Interestingly, those respondents in the general population who prefer a more robust external balancing response against China remain divided on the suitable balancing partner. Thus, 17 per cent of the general population wants India to enter into a formal military alliance with the US, and another 17 per cent wants New Delhi to actively deepen economic and military ties with Russia to balance China. India’s Minister of State for External Affairs, Meenakshi Lekhi’s recent statement in the parliament that India’s relations with the US and Russia “stand on their own merit” is a testament to this indecisiveness. 

When it comes to economic ties with China, the general population’s opinion (72 per cent) is united on the point that India should reduce its trade dependence, especially in the critical sectors. However, the view remains divided on whether or not such a reduction in trade dependence should lead to a broader decoupling in the long term. While 38 per cent of the general population believe that India should let the trade relationship develop organically while reducing overall trade dependence, another 34 per cent believe that India should pursue broader decoupling in the long term. The experts (74 per cent) also believe that India should reduce its trade dependence in critical sectors with China – with 52 per cent in favour of letting the trade relationship develop organically versus 22 per cent in favour of long-term decoupling.

The increasing centrality of the Indo-Pacific in Indians’ geostrategic outlook is reflected in the Survey. This is evident from the growing acceptance of the US as India’s most important strategic partner. For the general population, the India-US relationship (64 per cent) is the most important for India to achieve its strategic objectives, followed by India-Russia (12 per cent) and India-China (10 per cent). Similarly, for 85 per cent of experts, it is the India-US relationship that is the most important for the country’s strategic objectives, followed by India-Japan (7 per cent) and India-China (4 per cent). 

When it comes to institutional arrangements in the Indo-Pacific, Indians are wary of the growing Chinese presence in the region. In this regard, the majority of the general population (50 per cent) and experts (63 per cent) disapprove of China’s participation in groupings like the Indian Ocean Rim Association and the Indian Ocean Naval Symposium. The Survey also highlights the rising importance of the Quadrilateral Security Dialogue (Quad) in the geostrategic outlook of most Indians. Thus, 57 per cent of the general population and 63 per cent of strategic affairs experts want the Quad to be formalised into an institutional mechanism with a permanent Secretariat. Further, when asked to prioritise dialogue frameworks for the Indian government, 57 per cent of the general population preferred Quad, followed by SAARC (17 per cent), BIMSTEC (12 per cent), BRICS (11 per cent), SCO (2 per cent) and RIC (1 per cent). Similarly, 70 per cent of experts prioritise Quad over SAARC (19 per cent) and BIMSTEC (11 per cent). None of the experts preferred dialogue frameworks involving China and Russia, such as BRICS, SCO and RIC.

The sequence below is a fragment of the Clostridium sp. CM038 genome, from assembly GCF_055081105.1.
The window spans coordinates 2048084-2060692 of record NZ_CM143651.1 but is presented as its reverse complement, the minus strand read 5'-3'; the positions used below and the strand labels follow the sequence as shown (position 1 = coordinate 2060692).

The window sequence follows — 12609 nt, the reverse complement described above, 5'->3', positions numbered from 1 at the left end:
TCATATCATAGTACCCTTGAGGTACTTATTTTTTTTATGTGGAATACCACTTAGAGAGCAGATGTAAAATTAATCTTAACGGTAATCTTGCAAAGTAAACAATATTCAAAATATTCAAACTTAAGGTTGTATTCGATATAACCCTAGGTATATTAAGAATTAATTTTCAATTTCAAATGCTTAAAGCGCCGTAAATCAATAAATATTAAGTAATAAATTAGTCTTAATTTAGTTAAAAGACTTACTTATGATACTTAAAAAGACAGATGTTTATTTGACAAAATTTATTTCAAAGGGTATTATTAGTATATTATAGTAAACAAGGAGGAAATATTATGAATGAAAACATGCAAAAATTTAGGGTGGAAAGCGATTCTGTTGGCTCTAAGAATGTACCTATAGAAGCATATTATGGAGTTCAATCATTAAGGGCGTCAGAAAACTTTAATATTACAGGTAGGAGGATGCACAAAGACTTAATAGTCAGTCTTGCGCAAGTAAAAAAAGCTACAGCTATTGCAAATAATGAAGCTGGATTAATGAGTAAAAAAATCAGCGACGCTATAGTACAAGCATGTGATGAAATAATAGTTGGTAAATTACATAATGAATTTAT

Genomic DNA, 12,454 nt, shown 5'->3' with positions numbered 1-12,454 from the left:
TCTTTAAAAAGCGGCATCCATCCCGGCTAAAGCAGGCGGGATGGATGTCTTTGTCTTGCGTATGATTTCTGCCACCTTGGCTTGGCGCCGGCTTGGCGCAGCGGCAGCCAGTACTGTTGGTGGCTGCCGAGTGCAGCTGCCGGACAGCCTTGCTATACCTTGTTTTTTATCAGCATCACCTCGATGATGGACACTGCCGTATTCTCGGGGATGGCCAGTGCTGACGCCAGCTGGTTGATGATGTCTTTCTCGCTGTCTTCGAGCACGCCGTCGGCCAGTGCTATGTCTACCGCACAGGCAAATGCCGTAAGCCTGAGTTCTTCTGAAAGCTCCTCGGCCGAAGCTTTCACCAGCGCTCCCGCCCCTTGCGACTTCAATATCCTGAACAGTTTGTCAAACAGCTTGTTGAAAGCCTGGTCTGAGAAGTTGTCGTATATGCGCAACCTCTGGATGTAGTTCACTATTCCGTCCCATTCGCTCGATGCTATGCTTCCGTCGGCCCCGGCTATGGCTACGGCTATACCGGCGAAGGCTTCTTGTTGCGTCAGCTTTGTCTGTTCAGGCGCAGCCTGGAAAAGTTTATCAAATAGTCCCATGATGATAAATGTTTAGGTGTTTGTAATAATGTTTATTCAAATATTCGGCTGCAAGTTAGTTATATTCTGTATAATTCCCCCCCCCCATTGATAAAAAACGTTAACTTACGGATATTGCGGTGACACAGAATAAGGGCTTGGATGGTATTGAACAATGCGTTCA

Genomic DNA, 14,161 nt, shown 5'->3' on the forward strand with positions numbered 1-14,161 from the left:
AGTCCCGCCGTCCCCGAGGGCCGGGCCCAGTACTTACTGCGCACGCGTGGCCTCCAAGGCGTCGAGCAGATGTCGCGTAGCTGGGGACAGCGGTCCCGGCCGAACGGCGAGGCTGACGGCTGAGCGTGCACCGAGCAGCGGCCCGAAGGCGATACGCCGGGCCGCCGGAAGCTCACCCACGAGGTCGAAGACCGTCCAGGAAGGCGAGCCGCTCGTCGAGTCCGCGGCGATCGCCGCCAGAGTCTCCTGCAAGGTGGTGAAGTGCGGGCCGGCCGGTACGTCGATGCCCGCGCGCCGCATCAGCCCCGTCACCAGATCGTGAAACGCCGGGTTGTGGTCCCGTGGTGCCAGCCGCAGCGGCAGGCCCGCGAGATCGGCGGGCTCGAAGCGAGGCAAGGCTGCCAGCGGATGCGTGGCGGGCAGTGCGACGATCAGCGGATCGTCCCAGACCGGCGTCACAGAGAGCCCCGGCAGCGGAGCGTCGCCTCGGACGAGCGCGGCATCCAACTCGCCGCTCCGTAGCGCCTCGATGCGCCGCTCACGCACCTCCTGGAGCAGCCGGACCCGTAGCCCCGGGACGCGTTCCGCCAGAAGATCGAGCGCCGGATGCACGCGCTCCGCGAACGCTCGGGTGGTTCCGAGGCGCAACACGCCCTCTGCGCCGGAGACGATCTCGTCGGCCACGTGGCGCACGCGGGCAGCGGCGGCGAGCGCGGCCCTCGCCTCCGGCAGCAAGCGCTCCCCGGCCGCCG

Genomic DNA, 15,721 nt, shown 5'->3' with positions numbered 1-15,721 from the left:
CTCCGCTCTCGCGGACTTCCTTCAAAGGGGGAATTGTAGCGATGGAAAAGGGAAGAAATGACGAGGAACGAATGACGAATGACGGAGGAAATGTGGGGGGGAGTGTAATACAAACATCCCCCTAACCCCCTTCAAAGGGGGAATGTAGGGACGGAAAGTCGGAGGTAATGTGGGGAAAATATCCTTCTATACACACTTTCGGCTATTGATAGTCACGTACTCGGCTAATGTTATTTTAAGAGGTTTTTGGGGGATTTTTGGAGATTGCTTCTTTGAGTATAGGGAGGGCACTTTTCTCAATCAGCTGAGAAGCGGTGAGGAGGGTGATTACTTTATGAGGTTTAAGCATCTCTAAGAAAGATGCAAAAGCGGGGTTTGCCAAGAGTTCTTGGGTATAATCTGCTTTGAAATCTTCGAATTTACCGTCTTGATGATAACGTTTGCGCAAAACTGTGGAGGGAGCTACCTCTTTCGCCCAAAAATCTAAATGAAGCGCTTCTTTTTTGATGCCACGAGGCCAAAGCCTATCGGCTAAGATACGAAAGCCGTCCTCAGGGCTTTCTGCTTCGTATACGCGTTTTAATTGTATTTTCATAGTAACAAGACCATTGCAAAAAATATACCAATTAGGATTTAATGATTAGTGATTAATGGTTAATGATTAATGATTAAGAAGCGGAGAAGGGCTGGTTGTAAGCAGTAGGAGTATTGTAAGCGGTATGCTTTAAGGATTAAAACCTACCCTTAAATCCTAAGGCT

When it comes to the future of the international order, both the overwhelming majority of the General Population (84 per cent) and Strategic Affairs Experts (63 per cent) believe that a multipolar order with an expanded UNSC best serves India’s interests. A US-led, rules-based international order is the second most favoured option both by the general population (14 per cent) and strategic experts (33 per cent). In contrast, a China-led, multipolar world order found no takers among the general population and strategic experts.

The survey corroborates the ongoing shift in the Indian geostrategic outlook. The growing distrust of China’s rising influence in the Indian neighbourhood, especially after the border conflict of June 2020, is pushing India to invest heavily in Indo-Pacific diplomacy. This leads to a call for a closer alignment with the US, an institutionalised upgrade for the Quad and disapproval of China’s greater role in the Indian Ocean.

Shrey Khanna is a Staff Research Analyst, Indo-Pacific Studies Programme, at The Takshashila Institution​. The views expressed in this article are those of the author and do not represent the stand of this publication.